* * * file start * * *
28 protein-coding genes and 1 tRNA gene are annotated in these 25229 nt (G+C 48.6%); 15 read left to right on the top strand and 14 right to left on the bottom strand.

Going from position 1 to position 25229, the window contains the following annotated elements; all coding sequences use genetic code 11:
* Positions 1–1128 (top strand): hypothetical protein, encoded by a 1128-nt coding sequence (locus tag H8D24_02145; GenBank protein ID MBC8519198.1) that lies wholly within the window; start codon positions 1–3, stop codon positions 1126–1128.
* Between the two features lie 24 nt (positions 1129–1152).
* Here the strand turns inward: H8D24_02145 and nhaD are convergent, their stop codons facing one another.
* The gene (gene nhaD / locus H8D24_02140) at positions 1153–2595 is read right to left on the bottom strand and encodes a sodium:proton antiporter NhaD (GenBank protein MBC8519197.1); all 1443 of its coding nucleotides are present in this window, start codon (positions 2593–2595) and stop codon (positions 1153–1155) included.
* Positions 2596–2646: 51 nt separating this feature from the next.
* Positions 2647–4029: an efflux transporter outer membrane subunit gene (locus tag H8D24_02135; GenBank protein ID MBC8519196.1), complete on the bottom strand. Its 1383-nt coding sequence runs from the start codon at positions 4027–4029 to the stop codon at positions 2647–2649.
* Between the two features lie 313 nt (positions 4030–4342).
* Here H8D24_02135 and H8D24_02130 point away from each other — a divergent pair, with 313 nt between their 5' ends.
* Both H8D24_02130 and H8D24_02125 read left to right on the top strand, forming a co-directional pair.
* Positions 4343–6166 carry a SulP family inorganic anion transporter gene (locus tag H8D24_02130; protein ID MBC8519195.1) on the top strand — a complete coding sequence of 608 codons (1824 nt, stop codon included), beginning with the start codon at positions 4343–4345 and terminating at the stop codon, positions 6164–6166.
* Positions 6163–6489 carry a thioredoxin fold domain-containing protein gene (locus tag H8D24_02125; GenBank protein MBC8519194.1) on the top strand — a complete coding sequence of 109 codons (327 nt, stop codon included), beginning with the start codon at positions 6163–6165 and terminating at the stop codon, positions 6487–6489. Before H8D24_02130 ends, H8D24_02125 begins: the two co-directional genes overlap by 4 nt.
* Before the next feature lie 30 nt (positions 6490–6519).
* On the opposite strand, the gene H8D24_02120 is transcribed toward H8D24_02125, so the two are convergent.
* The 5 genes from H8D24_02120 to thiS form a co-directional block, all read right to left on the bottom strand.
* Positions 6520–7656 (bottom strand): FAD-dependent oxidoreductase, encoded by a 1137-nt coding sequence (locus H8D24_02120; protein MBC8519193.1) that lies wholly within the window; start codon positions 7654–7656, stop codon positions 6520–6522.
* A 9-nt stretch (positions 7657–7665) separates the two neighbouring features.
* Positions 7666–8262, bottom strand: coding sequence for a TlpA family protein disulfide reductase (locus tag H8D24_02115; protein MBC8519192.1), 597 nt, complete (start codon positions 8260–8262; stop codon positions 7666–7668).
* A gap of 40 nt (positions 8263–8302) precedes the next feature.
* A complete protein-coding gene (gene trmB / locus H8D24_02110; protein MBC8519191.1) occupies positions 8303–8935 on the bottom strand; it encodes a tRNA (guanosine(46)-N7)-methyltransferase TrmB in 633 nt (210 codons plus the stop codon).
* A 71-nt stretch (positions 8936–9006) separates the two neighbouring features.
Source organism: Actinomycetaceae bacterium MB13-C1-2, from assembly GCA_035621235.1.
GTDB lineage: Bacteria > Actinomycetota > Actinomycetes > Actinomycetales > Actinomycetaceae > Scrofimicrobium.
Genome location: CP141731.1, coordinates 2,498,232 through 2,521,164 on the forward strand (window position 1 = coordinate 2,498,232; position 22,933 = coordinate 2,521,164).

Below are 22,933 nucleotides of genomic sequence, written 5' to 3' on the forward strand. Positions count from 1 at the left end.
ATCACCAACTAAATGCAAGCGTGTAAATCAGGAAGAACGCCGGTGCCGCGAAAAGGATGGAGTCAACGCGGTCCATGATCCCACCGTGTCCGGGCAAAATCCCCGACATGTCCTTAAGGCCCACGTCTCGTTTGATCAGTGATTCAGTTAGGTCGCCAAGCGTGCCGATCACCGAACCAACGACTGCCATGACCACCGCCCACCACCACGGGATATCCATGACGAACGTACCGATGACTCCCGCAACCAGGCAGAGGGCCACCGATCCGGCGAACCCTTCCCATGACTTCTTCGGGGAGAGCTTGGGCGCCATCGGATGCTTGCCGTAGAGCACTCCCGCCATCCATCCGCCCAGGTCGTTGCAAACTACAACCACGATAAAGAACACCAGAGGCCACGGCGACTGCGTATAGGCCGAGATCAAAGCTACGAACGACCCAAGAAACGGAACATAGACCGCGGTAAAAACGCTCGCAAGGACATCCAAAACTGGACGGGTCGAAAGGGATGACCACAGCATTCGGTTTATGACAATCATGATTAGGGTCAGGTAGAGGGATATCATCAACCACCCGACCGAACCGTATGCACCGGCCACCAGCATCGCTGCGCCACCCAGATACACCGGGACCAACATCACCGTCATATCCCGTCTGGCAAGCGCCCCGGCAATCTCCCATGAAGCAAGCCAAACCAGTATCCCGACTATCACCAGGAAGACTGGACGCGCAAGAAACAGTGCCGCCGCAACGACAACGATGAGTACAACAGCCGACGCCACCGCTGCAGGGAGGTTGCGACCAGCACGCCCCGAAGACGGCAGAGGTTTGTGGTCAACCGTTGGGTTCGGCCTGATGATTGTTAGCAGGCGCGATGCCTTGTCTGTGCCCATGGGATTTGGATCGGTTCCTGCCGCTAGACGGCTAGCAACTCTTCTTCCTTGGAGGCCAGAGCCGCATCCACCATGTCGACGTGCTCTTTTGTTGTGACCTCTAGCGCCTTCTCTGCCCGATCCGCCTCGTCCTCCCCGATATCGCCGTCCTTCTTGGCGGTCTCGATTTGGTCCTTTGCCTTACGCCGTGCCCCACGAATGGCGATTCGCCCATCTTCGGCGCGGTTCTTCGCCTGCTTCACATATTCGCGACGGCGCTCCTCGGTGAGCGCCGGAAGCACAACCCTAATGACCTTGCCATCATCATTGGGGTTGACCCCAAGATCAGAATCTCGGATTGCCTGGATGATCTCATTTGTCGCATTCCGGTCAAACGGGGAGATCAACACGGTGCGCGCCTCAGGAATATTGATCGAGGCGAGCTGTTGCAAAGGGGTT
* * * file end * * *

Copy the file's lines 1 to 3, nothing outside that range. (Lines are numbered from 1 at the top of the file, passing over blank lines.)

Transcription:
28 protein-coding genes and 1 tRNA gene are annotated in these 25229 nt (G+C 48.6%); 15 read left to right on the top strand and 14 right to left on the bottom strand.

Going from position 1 to position 25229, the window contains the following annotated elements; all coding sequences use genetic code 11:
* Positions 1–1128 (top strand): hypothetical protein, encoded by a 1128-nt coding sequence (locus tag H8D24_02145; GenBank protein ID MBC8519198.1) that lies wholly within the window; start codon positions 1–3, stop codon positions 1126–1128.